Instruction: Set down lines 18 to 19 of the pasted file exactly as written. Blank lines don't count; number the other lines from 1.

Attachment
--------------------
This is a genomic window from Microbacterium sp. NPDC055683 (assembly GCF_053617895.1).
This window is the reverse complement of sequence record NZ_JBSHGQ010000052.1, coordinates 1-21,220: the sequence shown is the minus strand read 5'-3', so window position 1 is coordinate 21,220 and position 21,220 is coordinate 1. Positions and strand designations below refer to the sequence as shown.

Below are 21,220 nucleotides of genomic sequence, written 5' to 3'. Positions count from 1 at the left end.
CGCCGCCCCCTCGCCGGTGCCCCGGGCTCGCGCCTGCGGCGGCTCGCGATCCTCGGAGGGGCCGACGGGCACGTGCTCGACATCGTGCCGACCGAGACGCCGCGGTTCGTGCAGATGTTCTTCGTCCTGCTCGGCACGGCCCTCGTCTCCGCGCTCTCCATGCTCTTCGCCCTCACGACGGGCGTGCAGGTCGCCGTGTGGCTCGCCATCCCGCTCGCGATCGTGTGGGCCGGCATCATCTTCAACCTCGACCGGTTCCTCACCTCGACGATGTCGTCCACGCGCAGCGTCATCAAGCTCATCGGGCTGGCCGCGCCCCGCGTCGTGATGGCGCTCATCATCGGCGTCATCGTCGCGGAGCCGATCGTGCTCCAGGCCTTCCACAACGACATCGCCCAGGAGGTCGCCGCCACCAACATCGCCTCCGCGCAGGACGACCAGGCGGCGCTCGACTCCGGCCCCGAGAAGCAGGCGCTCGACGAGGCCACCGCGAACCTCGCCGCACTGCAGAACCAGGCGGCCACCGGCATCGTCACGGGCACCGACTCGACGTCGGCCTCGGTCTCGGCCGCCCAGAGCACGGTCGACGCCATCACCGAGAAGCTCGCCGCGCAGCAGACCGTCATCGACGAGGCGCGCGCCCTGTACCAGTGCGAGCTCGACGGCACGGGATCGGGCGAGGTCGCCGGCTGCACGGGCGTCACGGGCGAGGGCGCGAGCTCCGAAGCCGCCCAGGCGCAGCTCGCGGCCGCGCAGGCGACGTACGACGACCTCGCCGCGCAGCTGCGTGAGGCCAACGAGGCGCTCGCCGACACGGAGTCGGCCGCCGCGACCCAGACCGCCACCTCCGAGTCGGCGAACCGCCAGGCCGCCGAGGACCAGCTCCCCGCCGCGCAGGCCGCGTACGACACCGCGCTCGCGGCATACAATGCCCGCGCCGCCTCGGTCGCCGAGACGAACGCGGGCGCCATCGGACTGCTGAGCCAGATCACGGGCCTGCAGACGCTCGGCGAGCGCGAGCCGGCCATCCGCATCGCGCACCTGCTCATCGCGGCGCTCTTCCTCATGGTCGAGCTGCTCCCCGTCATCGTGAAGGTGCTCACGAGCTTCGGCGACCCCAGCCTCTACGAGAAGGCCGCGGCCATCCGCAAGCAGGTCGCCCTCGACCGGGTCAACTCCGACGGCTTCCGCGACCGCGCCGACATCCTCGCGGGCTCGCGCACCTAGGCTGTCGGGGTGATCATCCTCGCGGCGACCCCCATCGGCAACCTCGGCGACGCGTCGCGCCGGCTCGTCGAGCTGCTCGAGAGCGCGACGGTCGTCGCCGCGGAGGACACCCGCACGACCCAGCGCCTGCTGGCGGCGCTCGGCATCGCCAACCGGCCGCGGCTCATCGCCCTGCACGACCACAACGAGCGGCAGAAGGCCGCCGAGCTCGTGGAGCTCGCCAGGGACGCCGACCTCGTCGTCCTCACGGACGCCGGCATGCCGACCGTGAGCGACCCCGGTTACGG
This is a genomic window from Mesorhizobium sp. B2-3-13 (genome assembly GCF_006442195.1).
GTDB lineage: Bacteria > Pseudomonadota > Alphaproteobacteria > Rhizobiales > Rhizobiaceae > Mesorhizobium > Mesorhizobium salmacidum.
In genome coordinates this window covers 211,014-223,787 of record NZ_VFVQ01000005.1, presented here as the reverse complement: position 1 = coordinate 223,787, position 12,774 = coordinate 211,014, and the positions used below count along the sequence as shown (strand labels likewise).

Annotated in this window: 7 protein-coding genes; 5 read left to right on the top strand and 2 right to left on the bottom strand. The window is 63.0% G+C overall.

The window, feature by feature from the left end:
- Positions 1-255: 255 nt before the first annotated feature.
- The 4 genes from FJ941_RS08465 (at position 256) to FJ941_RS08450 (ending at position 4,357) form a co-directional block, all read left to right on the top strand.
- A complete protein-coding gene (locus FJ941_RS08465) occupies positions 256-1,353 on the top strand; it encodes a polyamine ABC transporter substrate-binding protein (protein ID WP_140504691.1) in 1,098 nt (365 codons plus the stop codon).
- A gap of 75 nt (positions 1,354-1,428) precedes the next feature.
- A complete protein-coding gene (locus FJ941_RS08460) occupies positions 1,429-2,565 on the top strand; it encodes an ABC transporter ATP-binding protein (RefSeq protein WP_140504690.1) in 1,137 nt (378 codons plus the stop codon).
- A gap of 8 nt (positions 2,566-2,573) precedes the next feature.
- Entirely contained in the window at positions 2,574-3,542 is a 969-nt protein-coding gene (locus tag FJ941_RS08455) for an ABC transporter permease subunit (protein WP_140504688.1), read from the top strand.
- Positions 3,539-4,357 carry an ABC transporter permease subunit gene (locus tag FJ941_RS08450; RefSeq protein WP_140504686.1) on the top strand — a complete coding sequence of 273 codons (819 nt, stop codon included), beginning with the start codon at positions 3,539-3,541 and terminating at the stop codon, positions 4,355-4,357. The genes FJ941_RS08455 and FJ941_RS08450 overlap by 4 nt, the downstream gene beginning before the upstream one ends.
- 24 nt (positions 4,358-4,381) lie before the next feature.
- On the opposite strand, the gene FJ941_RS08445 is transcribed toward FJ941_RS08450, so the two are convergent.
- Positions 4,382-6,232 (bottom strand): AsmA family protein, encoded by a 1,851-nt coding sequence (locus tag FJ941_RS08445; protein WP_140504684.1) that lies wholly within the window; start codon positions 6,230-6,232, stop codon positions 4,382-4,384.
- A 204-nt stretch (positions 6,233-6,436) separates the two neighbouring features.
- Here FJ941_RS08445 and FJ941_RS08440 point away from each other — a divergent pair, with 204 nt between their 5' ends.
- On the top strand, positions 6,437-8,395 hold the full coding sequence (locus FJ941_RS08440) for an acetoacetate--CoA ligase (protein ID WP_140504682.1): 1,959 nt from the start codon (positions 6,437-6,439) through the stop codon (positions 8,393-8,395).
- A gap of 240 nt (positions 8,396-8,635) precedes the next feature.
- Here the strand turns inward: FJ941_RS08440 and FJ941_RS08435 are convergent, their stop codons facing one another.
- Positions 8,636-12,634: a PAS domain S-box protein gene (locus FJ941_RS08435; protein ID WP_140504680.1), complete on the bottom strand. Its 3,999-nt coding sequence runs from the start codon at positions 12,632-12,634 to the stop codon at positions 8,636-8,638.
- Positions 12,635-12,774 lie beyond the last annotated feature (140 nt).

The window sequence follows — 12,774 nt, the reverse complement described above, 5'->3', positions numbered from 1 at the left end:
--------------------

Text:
- 24 nt (positions 4,358-4,381) lie before the next feature.
- On the opposite strand, the gene FJ941_RS08445 is transcribed toward FJ941_RS08450, so the two are convergent.